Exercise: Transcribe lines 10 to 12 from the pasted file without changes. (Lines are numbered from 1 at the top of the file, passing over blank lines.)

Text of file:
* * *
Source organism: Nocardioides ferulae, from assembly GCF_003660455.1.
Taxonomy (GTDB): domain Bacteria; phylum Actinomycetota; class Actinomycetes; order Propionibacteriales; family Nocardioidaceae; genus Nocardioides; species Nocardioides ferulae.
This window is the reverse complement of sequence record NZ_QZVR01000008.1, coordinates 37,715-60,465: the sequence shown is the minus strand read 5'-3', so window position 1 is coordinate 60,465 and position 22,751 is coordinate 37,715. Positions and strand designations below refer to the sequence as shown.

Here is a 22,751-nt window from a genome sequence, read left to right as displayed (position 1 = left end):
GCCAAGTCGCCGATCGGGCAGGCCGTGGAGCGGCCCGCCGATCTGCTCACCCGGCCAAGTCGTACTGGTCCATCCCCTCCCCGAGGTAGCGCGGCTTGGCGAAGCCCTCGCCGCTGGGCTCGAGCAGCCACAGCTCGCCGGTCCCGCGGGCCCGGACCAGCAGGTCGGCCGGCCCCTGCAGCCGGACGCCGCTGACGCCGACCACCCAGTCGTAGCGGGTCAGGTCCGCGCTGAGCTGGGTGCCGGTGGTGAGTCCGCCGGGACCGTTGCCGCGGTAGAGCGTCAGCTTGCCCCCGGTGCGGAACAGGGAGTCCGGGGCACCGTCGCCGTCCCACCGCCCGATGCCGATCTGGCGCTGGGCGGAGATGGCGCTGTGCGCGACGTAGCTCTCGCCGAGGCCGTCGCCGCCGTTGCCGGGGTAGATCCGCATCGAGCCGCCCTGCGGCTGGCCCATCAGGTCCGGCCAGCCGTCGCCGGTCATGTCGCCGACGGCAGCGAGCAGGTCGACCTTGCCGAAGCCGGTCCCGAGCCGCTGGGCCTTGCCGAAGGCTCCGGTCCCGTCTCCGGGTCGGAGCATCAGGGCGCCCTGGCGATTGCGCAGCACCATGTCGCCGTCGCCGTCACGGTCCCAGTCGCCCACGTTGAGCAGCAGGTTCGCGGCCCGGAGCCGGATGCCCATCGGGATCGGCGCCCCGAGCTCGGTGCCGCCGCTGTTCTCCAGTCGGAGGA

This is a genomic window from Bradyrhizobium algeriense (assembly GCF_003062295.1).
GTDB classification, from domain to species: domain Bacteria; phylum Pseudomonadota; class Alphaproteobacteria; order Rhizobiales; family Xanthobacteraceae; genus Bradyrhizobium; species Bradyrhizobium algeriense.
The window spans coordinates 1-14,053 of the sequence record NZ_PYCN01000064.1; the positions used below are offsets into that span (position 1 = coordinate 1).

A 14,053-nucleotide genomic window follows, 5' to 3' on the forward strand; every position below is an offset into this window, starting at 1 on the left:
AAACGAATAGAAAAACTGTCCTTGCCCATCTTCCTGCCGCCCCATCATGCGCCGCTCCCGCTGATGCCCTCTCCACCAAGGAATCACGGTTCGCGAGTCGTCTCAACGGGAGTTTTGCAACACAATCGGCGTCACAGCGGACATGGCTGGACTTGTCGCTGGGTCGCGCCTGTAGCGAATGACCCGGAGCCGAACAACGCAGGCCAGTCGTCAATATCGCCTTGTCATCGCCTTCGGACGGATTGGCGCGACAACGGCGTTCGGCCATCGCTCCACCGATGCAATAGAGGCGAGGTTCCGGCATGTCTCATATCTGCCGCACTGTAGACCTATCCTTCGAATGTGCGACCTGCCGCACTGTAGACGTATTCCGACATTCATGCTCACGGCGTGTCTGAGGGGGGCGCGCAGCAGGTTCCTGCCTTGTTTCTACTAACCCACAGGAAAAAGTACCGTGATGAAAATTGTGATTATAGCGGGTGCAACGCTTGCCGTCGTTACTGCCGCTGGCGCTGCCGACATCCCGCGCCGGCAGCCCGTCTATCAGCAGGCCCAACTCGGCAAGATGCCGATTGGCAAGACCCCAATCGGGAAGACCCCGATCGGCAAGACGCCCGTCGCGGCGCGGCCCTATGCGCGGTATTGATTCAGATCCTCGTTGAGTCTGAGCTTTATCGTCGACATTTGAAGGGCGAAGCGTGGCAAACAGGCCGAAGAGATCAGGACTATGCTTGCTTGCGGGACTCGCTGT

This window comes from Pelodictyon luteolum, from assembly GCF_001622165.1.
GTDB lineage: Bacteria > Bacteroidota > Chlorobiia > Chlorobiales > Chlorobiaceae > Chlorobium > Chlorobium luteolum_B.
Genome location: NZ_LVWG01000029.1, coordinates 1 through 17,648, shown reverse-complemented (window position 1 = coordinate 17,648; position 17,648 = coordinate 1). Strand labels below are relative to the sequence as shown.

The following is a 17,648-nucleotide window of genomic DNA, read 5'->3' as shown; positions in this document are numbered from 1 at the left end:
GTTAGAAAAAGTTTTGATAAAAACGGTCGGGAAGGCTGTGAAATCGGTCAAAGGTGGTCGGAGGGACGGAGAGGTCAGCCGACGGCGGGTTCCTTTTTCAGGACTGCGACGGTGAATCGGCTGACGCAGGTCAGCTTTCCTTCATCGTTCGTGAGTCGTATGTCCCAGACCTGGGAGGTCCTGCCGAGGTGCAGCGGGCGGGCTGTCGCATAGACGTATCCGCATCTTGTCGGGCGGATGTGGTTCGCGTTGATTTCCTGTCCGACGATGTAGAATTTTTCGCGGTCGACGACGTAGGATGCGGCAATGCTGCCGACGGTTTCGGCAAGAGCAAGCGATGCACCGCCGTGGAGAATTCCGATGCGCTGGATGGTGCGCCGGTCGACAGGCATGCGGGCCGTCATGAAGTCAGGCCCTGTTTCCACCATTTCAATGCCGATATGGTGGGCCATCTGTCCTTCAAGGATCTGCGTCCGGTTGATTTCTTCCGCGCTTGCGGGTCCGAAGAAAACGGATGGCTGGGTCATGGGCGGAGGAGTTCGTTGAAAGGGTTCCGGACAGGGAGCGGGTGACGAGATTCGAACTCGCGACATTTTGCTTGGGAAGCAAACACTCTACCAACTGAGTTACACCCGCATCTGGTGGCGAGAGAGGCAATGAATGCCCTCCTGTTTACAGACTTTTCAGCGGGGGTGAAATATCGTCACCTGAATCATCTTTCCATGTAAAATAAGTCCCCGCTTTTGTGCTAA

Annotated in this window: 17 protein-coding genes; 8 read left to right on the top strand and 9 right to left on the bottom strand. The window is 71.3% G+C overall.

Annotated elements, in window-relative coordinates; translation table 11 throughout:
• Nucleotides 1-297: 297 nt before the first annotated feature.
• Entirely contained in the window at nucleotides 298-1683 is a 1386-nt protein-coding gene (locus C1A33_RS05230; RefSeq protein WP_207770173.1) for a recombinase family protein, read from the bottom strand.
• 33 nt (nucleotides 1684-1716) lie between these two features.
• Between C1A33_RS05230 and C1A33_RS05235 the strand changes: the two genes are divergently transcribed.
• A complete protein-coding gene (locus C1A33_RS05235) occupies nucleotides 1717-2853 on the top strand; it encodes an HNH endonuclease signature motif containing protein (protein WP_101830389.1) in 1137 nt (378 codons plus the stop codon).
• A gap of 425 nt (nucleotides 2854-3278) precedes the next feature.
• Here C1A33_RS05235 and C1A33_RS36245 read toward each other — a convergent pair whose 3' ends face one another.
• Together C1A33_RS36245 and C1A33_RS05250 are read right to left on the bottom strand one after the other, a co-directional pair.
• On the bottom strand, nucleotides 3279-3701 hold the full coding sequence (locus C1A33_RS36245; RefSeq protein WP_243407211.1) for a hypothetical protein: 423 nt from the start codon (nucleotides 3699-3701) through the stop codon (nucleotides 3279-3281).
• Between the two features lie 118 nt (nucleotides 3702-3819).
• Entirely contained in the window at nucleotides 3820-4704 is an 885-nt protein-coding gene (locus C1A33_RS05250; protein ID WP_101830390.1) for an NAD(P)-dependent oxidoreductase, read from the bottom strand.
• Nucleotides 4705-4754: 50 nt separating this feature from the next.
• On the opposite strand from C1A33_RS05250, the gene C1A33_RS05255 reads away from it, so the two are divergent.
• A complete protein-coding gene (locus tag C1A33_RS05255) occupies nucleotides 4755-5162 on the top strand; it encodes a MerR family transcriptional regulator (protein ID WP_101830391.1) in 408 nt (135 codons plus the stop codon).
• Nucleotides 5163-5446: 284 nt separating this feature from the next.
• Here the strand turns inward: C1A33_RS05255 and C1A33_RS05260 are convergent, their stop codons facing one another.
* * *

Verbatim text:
AAACGAATAGAAAAACTGTCCTTGCCCATCTTCCTGCCGCCCCATCATGCGCCGCTCCCGCTGATGCCCTCTCCACCAAGGAATCACGGTTCGCGAGTCGTCTCAACGGGAGTTTTGCAACACAATCGGCGTCACAGCGGACATGGCTGGACTTGTCGCTGGGTCGCGCCTGTAGCGAATGACCCGGAGCCGAACAACGCAGGCCAGTCGTCAATATCGCCTTGTCATCGCCTTCGGACGGATTGGCGCGACAACGGCGTTCGGCCATCGCTCCACCGATGCAATAGAGGCGAGGTTCCGGCATGTCTCATATCTGCCGCACTGTAGACCTATCCTTCGAATGTGCGACCTGCCGCACTGTAGACGTATTCCGACATTCATGCTCACGGCGTGTCTGAGGGGGGCGCGCAGCAGGTTCCTGCCTTGTTTCTACTAACCCACAGGAAAAAGTACCGTGATGAAAATTGTGATTATAGCGGGTGCAACGCTTGCCGTCGTTACTGCCGCTGGCGCTGCCGACATCCCGCGCCGGCAGCCCGTCTATCAGCAGGCCCAACTCGGCAAGATGCCGATTGGCAAGACCCCAATCGGGAAGACCCCGATCGGCAAGACGCCCGTCGCGGCGCGGCCCTATGCGCGGTATTGATTCAGATCCTCGTTGAGTCTGAGCTTTATCGTCGACATTTGAAGGGCGAAGCGTGGCAAACAGGCCGAAGAGATCAGGACTATGCTTGCTTGCGGGACTCGCTGT

This window comes from Pelodictyon luteolum, from assembly GCF_001622165.1.
GTDB lineage: Bacteria > Bacteroidota > Chlorobiia > Chlorobiales > Chlorobiaceae > Chlorobium > Chlorobium luteolum_B.